CORE SELF-EVALUATIONS AND THE DISPOSITIONAL CORE OF JOB SATISFACTION: EVIDENCE FOR A CLOSE RELATION
 
Dormann, C. and Zapf, D., Johann Wolfgang Goethe-University Frankfurt and Fay, D. and Frese, M., Justus Liebig-University Giessen, Germany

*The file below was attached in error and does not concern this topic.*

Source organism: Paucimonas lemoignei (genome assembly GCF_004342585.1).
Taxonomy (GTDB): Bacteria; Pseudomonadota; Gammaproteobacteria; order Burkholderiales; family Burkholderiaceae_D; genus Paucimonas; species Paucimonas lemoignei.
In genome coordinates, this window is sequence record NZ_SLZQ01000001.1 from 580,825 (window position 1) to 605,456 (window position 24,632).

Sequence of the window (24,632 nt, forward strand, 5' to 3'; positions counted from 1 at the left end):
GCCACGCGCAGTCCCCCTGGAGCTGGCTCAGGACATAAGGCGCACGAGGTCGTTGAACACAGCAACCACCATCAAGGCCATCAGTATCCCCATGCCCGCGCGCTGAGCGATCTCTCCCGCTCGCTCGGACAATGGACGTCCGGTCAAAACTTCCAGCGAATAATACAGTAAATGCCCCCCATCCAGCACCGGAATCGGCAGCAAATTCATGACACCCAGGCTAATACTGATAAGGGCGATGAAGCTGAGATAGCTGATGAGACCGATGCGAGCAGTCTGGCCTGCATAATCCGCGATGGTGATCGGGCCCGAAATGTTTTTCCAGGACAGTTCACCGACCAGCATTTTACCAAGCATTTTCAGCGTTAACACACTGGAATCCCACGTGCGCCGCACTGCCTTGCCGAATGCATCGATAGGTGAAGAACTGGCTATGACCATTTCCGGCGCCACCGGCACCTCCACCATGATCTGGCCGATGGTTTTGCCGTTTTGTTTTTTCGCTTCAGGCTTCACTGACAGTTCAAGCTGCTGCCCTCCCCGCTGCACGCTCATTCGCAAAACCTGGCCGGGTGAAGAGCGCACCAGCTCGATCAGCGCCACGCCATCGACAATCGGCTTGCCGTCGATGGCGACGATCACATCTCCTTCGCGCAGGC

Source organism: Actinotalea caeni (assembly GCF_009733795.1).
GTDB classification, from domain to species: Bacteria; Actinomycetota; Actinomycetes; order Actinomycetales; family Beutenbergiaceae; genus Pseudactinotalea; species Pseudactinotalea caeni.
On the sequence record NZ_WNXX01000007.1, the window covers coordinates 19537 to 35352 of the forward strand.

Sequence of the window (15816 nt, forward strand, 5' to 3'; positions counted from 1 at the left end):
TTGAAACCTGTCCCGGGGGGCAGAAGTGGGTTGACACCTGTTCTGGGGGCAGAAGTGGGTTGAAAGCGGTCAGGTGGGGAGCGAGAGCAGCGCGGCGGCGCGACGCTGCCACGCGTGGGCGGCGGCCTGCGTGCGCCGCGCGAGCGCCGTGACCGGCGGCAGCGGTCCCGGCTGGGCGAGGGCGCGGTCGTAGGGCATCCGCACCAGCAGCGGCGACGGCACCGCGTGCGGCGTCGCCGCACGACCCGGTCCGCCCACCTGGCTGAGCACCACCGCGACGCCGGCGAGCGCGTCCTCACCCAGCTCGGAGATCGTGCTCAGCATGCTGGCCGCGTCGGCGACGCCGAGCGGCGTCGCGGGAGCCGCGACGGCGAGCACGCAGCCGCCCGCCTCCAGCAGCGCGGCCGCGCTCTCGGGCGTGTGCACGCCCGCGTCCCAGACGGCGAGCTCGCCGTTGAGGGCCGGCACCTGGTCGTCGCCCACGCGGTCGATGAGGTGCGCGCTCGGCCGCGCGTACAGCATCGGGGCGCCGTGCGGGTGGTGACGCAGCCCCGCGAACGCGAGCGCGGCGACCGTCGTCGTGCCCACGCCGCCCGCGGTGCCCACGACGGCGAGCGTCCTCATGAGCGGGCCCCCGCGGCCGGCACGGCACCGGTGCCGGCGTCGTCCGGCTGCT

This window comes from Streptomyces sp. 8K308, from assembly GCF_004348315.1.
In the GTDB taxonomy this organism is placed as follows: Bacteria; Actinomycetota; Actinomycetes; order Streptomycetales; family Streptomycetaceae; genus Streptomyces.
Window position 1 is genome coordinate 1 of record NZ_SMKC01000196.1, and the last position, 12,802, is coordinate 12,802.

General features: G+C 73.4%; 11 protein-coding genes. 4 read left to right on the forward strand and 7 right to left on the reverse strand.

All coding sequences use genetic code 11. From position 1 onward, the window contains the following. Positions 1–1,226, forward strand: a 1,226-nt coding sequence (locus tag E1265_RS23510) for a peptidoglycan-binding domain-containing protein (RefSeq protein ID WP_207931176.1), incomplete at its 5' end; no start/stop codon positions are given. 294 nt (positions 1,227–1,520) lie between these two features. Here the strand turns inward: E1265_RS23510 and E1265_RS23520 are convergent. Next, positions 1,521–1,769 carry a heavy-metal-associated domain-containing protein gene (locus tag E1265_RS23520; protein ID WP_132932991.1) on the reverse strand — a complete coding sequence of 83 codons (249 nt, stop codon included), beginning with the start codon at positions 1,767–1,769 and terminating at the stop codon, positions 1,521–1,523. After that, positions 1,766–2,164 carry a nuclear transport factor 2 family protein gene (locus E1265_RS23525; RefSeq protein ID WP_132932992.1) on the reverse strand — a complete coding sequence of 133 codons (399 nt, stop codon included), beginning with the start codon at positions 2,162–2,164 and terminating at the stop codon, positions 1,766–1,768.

Previous research and theorizing raised doubts about the usefulness of job satisfaction as a tool for work and organizational assessment because personality dispositions have been supposed to be strongly related to job satisfaction. Using 2 waves of a 4-wave 4-year longitudinal study of job stayers, a state-trait decomposition of job satisfaction was applied. It showed that the effect of changing situational factors on job satisfaction is more than 3 times higher than the effect of stable sources, which was only about 20%. Second, when this stable factor was regressed on core self- evaluations, it turned out that control cognitions, which are akin to locus of control, and negative affectivity explained almost all of its variance. It is concluded that core self-evaluations provide a very good explanation for the stable dispositional core of job satisfaction. The influence of dispositional influences, however, do not contradict a high amount of malleability in job satisfaction because dispositional are only indirect via selection or self-selection to working conditions.